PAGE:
Higher concentrations of carbon dioxide are associated with reductions in protein and multiple key nutrients in rice, according to a new field study by an international team that included scientists from the University of Washington School of Public Health.
The study, published today in Science Advances, shows for the first time that rice grown at concentrations of atmospheric CO2 expected by the end of this century has lower levels of four key B vitamins. The findings also support research from other field studies showing rice grown under higher CO2 concentrations has less protein, iron and zinc.
"Rice has been a dietary staple for thousands of years for many populations in Asia and is the fastest growing food staple in Africa," said co-author Kristie Ebi, director of the UW Center for Health and the Global Environment and professor of global health and environmental and occupational health sciences. "Reductions in the nutritional quality of rice could affect maternal and child health for millions of people."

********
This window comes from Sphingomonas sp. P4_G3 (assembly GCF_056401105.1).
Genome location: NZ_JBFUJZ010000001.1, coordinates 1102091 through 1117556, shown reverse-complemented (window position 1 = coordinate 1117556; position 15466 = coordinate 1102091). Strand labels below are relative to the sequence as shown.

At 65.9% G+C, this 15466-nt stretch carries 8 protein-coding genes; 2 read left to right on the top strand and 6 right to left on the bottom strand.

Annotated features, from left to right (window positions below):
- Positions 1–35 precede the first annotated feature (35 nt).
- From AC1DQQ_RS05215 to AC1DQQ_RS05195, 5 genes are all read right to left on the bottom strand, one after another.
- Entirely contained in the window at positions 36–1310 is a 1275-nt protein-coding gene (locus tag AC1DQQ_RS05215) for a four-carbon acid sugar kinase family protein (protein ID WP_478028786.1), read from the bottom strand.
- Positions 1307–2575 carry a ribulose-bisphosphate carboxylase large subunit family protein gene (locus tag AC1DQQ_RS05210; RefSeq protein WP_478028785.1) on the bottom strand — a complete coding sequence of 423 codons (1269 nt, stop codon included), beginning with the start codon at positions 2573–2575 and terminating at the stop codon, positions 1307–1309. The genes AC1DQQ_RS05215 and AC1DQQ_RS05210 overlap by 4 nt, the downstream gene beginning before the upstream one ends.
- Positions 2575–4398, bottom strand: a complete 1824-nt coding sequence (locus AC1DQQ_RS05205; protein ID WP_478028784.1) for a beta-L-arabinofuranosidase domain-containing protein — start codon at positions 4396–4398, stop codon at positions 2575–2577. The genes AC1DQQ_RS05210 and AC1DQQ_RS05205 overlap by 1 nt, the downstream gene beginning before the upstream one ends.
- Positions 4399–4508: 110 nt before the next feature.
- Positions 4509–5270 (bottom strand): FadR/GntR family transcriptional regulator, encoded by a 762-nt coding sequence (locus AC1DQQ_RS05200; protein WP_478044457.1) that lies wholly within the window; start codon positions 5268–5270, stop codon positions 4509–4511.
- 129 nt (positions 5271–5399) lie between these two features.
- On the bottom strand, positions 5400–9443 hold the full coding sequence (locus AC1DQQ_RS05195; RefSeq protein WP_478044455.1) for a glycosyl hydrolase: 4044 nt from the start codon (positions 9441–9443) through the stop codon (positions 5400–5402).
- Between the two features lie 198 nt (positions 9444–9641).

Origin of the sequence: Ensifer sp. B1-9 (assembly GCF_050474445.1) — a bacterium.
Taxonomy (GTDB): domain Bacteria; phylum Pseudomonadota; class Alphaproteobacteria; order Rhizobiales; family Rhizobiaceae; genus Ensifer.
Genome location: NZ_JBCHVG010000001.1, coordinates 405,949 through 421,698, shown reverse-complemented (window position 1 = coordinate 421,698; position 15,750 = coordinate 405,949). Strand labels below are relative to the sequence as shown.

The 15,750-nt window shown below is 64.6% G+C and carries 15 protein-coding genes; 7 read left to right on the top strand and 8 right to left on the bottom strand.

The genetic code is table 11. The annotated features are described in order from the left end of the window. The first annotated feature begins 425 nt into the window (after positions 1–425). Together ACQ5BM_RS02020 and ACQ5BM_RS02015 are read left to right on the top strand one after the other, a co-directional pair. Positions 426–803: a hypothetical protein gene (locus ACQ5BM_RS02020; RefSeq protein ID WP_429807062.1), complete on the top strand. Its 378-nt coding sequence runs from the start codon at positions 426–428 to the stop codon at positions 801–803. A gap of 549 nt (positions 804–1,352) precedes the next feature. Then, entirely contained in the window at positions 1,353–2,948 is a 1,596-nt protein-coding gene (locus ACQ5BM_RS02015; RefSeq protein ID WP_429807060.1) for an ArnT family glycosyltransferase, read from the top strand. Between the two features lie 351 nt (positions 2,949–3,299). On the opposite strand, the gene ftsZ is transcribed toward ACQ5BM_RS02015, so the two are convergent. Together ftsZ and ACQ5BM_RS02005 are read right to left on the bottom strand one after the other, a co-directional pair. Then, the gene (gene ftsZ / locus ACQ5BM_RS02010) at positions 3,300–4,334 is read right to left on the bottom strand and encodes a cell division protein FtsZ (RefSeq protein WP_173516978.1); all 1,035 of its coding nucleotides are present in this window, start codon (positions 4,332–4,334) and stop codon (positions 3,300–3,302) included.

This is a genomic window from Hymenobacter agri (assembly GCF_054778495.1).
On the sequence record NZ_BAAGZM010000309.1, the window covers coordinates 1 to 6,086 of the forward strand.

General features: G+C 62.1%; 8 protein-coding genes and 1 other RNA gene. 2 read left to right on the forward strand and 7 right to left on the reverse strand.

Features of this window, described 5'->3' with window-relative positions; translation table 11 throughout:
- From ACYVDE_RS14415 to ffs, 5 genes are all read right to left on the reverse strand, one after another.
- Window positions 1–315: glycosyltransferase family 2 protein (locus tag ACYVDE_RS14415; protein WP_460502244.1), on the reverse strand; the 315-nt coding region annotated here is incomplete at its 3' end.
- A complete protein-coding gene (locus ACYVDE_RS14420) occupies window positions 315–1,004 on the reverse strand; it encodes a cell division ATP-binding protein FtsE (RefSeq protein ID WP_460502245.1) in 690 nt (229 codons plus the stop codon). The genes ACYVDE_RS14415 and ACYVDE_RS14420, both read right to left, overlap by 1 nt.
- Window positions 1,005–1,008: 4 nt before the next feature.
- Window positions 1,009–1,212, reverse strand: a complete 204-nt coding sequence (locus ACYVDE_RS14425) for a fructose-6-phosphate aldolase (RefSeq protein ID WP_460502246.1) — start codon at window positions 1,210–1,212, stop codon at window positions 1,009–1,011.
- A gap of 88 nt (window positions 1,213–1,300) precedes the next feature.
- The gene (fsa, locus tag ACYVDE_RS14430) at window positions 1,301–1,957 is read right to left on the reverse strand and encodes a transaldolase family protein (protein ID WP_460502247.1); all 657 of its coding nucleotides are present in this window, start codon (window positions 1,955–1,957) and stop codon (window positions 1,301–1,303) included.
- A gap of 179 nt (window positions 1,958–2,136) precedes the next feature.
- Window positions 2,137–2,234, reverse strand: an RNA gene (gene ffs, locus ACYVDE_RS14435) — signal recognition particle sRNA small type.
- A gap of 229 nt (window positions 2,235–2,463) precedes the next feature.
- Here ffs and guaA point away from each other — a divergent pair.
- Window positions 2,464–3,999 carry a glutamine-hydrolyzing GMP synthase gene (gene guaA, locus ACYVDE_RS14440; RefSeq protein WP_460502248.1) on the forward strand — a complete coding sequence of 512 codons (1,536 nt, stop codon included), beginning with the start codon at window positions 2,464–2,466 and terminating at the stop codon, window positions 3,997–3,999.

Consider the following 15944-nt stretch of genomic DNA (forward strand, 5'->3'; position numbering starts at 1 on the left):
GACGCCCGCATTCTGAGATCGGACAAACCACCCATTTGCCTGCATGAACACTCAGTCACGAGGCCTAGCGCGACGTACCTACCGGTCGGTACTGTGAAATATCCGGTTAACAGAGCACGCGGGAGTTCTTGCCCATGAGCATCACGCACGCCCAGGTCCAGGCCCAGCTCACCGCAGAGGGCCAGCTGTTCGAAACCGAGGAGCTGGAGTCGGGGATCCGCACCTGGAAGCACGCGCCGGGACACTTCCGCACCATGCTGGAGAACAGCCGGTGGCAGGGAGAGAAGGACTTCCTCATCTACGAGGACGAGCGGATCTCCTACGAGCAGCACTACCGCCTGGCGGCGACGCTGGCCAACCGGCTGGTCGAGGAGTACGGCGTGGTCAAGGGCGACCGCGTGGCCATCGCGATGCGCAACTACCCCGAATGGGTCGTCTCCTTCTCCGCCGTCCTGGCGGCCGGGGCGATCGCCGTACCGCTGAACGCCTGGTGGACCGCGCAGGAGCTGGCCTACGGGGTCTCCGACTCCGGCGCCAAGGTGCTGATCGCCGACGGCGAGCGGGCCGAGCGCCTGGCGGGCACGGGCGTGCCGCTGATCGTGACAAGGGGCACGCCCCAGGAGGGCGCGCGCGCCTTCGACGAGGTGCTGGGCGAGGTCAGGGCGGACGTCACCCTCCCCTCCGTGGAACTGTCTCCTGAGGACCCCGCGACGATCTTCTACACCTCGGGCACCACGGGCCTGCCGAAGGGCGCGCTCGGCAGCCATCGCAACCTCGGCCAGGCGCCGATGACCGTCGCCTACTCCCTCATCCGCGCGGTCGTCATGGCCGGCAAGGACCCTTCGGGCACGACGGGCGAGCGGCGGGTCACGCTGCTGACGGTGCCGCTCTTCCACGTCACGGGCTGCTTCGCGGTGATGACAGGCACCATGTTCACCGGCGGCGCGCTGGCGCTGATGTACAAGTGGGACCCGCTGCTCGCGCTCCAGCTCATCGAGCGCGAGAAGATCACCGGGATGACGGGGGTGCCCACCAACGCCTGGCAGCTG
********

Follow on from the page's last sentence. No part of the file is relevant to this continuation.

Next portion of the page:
Ebi's colleague Adam Drewnowski, director of the UW's Center for Public Health Nutrition program and a professor of epidemiology, also was a co-author. Read the press release.
The paper received global media coverage:
- How more carbon dioxide can make food less nutritious - The New York Times
- Rice, the staple food of billions, could become less nutritious because of climate change - Washington Post
- As the planet warms, we'll be having rice with a side of CO2 - NPR
- Carbon dioxide pollution is making rice less nutritious and could stunt growth in millions of children, finds study - Independent (UK)
- Global warming may have 'devastating' effects on rice - Jakarta Post, Hindustan Times, Philippine Star (via AFP)
- CO2 and rice - BBC Radio